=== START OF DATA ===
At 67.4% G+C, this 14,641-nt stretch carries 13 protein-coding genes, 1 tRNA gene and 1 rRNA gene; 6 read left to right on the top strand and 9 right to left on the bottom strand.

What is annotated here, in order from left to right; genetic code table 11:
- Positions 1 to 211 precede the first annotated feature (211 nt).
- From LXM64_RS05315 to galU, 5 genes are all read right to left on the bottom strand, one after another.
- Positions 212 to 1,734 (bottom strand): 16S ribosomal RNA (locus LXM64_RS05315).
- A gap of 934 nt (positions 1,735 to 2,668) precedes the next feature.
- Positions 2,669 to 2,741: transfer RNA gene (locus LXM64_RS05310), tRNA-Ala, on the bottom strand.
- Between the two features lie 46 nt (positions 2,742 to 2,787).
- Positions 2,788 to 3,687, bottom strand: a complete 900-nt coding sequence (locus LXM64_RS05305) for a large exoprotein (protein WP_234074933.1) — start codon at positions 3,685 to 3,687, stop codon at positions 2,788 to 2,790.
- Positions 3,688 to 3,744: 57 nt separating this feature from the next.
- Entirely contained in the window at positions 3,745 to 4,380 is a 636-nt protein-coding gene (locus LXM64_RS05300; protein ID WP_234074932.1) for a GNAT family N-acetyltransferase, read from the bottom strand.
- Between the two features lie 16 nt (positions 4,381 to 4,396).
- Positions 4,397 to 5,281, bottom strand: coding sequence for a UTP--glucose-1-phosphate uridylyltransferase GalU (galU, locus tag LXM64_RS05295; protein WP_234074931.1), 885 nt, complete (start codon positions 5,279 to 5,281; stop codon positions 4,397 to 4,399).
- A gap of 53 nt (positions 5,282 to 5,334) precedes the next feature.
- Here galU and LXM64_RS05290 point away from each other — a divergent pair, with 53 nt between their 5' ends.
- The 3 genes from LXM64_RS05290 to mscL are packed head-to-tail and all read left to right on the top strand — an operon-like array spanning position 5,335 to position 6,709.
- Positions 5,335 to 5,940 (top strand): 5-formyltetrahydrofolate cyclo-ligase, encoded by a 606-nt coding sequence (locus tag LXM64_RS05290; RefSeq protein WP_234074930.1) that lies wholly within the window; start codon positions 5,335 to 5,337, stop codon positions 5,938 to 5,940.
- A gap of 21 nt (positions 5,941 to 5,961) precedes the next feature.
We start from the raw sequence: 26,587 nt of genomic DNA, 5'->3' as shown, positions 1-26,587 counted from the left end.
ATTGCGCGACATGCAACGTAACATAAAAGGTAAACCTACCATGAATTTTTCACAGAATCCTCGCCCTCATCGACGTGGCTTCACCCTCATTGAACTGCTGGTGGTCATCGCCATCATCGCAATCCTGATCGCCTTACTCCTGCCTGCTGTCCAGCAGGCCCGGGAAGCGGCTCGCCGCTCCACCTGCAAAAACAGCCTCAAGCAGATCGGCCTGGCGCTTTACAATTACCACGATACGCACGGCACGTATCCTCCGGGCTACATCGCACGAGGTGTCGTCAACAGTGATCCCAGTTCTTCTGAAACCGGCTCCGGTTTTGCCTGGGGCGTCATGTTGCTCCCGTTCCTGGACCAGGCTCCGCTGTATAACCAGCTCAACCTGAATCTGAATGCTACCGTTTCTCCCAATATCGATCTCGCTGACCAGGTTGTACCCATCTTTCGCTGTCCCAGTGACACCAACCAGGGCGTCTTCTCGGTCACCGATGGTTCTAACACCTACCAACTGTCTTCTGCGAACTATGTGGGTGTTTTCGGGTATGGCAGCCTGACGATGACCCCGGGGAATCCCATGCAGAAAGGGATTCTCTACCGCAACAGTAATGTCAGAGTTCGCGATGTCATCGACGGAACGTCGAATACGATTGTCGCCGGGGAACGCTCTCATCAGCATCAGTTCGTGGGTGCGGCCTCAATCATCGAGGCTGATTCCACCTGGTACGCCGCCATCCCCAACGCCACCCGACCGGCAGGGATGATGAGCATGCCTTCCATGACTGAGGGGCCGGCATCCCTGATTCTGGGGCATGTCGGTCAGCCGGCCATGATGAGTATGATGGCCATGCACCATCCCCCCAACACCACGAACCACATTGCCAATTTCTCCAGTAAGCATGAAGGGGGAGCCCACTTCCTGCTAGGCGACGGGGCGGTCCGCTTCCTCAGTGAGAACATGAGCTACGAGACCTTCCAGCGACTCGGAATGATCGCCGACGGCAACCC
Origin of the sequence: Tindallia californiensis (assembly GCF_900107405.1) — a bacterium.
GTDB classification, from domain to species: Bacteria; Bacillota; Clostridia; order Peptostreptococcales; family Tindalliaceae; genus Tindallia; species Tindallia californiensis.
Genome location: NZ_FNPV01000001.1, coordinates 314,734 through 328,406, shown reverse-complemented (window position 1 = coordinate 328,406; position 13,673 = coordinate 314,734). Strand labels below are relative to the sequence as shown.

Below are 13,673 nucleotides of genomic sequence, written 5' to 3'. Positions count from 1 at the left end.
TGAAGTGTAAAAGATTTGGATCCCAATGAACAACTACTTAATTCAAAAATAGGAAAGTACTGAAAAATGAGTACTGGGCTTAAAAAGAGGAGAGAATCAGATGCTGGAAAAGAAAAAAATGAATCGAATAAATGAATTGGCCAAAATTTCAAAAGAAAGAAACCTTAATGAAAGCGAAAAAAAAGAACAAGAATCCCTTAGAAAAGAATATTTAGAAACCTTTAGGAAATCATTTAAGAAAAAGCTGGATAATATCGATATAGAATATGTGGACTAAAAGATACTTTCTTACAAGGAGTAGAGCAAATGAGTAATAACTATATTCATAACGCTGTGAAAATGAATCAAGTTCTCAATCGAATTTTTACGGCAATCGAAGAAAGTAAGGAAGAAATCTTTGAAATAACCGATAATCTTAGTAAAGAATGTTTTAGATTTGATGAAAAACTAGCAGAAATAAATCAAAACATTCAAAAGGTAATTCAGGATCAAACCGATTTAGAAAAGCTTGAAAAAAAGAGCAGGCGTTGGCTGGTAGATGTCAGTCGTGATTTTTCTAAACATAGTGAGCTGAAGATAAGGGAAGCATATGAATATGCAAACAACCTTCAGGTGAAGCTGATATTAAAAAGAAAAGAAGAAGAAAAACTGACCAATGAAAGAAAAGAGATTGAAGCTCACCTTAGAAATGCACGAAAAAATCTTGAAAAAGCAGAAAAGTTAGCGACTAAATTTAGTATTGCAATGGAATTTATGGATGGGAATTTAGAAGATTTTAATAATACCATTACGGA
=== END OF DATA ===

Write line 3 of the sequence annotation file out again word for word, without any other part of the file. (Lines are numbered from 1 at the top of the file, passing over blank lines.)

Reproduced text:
- Positions 1 to 211 precede the first annotated feature (211 nt).